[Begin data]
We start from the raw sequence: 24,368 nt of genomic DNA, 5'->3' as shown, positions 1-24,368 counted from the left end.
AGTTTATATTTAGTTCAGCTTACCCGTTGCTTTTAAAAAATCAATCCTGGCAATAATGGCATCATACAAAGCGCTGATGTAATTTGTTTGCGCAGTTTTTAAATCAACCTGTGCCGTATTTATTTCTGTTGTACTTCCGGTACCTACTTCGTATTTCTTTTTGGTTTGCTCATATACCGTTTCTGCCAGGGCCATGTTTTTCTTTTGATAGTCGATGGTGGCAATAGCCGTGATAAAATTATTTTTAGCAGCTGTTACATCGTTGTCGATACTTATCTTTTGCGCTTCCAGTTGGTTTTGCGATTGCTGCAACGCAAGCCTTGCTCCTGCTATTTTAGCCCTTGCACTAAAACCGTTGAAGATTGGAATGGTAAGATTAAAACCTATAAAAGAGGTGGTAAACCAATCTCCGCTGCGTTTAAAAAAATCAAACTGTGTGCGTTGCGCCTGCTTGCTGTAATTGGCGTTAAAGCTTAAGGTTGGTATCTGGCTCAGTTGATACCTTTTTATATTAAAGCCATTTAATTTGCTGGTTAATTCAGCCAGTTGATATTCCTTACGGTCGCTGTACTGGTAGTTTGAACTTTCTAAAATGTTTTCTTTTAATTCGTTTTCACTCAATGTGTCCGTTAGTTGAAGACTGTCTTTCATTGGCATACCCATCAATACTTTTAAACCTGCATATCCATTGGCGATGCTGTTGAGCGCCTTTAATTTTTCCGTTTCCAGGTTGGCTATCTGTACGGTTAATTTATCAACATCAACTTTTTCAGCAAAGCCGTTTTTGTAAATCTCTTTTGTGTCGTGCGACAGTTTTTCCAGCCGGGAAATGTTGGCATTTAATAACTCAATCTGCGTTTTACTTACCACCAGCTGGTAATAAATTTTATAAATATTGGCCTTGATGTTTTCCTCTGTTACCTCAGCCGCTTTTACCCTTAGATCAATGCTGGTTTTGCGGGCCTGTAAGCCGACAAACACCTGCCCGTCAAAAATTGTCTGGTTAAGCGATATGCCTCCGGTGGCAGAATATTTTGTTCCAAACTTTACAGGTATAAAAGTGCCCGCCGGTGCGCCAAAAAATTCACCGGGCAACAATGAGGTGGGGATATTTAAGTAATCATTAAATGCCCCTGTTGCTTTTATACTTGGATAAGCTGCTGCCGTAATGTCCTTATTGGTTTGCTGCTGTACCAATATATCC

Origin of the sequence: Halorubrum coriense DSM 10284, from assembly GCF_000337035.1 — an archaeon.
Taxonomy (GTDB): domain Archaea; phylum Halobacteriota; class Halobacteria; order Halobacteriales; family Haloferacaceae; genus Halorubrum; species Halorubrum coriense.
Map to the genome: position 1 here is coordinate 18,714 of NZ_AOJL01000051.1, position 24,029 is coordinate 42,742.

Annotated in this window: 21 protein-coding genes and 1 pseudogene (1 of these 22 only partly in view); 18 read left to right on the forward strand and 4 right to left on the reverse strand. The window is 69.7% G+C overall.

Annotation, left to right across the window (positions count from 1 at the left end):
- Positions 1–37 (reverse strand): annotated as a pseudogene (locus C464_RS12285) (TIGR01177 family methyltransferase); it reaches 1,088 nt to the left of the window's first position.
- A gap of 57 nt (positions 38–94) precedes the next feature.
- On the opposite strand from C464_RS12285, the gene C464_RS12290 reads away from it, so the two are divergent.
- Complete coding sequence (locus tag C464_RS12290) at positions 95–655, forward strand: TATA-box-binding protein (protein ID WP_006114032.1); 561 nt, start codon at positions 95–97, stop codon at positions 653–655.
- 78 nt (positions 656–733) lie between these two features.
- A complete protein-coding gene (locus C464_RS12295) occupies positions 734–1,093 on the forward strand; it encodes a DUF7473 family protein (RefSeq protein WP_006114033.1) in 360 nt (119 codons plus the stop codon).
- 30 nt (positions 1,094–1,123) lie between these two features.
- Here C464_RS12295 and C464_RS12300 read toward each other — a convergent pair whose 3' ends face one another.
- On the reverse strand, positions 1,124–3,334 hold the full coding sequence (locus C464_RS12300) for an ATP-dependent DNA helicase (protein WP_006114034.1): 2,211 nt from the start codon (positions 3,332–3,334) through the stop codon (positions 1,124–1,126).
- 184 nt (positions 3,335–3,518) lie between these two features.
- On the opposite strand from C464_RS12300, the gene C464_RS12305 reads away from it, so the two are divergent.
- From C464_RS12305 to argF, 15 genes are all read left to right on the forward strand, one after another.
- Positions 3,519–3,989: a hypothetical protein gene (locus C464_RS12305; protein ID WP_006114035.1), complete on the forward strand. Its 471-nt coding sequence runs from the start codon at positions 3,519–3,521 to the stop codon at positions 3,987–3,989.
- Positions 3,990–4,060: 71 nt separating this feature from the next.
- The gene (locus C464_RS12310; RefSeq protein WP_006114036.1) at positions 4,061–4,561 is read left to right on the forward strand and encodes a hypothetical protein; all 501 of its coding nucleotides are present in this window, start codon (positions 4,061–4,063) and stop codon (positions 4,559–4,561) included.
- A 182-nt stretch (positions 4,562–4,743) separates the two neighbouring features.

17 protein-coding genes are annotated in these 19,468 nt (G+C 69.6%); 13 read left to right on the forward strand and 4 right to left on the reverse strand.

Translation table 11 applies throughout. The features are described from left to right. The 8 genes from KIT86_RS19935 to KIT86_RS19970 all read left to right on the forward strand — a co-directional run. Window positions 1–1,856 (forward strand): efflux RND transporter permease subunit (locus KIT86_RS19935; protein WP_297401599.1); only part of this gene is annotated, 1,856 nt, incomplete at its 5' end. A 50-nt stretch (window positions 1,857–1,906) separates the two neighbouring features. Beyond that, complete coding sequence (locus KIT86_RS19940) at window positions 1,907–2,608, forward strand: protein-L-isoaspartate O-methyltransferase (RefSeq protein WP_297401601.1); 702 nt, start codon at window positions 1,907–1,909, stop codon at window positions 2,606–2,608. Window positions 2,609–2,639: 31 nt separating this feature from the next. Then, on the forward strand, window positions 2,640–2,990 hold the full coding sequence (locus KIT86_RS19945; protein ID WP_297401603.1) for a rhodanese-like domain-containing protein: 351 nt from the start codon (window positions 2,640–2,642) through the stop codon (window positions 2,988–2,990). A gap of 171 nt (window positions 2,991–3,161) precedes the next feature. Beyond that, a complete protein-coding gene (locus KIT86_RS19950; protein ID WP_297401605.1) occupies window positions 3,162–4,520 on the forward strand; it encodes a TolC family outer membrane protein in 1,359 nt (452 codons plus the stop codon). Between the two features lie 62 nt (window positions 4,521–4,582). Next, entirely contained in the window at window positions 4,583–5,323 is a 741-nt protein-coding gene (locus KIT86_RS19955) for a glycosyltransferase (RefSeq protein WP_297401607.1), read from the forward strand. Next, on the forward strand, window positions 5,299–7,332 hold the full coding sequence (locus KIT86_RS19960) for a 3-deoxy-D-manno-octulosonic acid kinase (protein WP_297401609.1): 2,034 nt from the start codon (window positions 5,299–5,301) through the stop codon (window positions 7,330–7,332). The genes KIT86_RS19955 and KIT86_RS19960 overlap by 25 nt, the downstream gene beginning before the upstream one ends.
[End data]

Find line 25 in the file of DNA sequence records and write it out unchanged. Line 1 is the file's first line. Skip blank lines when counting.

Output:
Translation table 11 applies throughout. The features are described from left to right. The 8 genes from KIT86_RS19935 to KIT86_RS19970 all read left to right on the forward strand — a co-directional run. Window positions 1–1,856 (forward strand): efflux RND transporter permease subunit (locus KIT86_RS19935; protein WP_297401599.1); only part of this gene is annotated, 1,856 nt, incomplete at its 5' end. A 50-nt stretch (window positions 1,857–1,906) separates the two neighbouring features. Beyond that, complete coding sequence (locus KIT86_RS19940) at window positions 1,907–2,608, forward strand: protein-L-isoaspartate O-methyltransferase (RefSeq protein WP_297401601.1); 702 nt, start codon at window positions 1,907–1,909, stop codon at window positions 2,606–2,608. Window positions 2,609–2,639: 31 nt separating this feature from the next. Then, on the forward strand, window positions 2,640–2,990 hold the full coding sequence (locus KIT86_RS19945; protein ID WP_297401603.1) for a rhodanese-like domain-containing protein: 351 nt from the start codon (window positions 2,640–2,642) through the stop codon (window positions 2,988–2,990). A gap of 171 nt (window positions 2,991–3,161) precedes the next feature. Beyond that, a complete protein-coding gene (locus KIT86_RS19950; protein ID WP_297401605.1) occupies window positions 3,162–4,520 on the forward strand; it encodes a TolC family outer membrane protein in 1,359 nt (452 codons plus the stop codon). Between the two features lie 62 nt (window positions 4,521–4,582). Next, entirely contained in the window at window positions 4,583–5,323 is a 741-nt protein-coding gene (locus KIT86_RS19955) for a glycosyltransferase (RefSeq protein WP_297401607.1), read from the forward strand. Next, on the forward strand, window positions 5,299–7,332 hold the full coding sequence (locus KIT86_RS19960) for a 3-deoxy-D-manno-octulosonic acid kinase (protein WP_297401609.1): 2,034 nt from the start codon (window positions 5,299–5,301) through the stop codon (window positions 7,330–7,332). The genes KIT86_RS19955 and KIT86_RS19960 overlap by 25 nt, the downstream gene beginning before the upstream one ends.